select year, avg(num_credits) over (order by year rows unbounded preceding) as avg_total_credits from tot_credits;
select dept_name, year, avg(num_credits) over (partition by dept_name order by year rows between 2 preceding and current row) as avg_total_credits from tot_credits_depth;


  • a cross-tabulation view of tables

Rollup and Cube

  • multidimensional data aggregation


with recursive rec_prereq(course_id, prereq_id) as (select course_id, prereq_id from prereq union select rec_prereq.course_id, prereq.prereq_id from rec_prereq, prereq where rec_prereq.prereq_id = prereq.course_id) select * from rec_prereq;

Entity-Relationship Model

Database Design

Understand the real-world domain being modeled

  • E-R model

Translate the specification to the data model of DBMS

  • The relational model

Complex Attributes

  • Primary key: underlined
  • Composite attributes can be shown by indenting the individual attributes that make it up (nestable)
  • Use brackets for multi-valued attributes
  • Use ( ) suffix to state that the attribute is derived

Mapping Cardinality


Use a double line to show that all values are participating and use single line for partial participation.

Primary Keys in E-R Model

Primary Keys for Relationship Sets

Weak Entity Sets

A weak entity set is one whose existence is dependent on another entity, called its identifying entity. An entity set that is not a weak entity set is termed a strong entity set.

Removing Redundant Attributes in Entity Sets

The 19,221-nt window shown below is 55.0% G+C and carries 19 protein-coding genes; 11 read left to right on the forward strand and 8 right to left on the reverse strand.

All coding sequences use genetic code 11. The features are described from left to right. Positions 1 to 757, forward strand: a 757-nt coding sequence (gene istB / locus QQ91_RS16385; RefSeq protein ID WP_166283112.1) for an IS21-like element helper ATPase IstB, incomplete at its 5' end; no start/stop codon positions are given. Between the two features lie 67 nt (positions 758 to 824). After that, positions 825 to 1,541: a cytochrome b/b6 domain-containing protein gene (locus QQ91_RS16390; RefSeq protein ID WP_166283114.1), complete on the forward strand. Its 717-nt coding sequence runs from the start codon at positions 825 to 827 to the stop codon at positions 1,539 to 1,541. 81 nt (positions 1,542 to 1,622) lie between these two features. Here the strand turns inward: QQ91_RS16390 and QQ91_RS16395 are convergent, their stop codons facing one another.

• identifying entity sets
  • adding attributes to entity sets
  • forming the relationship sets among the various entity sets


Overlapping Specialization

Use separate arrows

Disjoint Specialization

One arrow from multiple tables

Completeness Constraints

Total specialization: Each entity in the higher-level entity set must be present in at least one lower-level entity set. Requires annotating an arrow.

Partial specialization (default): Membership of a lower-level entity set is not required

Common Mistakes

  • use of primary key of an entity set as an attribute of another entity set instead of using a relatioship

E-R Diagram to Relational Tables

  • Each entity set maps to a new table
  • Each relationship set maps to a new table
  • Each simple and single-valued attribute maps to a new column

Schema Refinement: Dependencies


Similar to a question in assignment 2

See slides

Single-Table Schema

  • update problems (how to update values of a single column)
  • insert problems (adding new subset of tuple)
  • delete problems
  • likely increases space requirements

Too many Tables

If there are too many tables, the information of relationships is lost

Functional Dependencies: Armstrong’s Axioms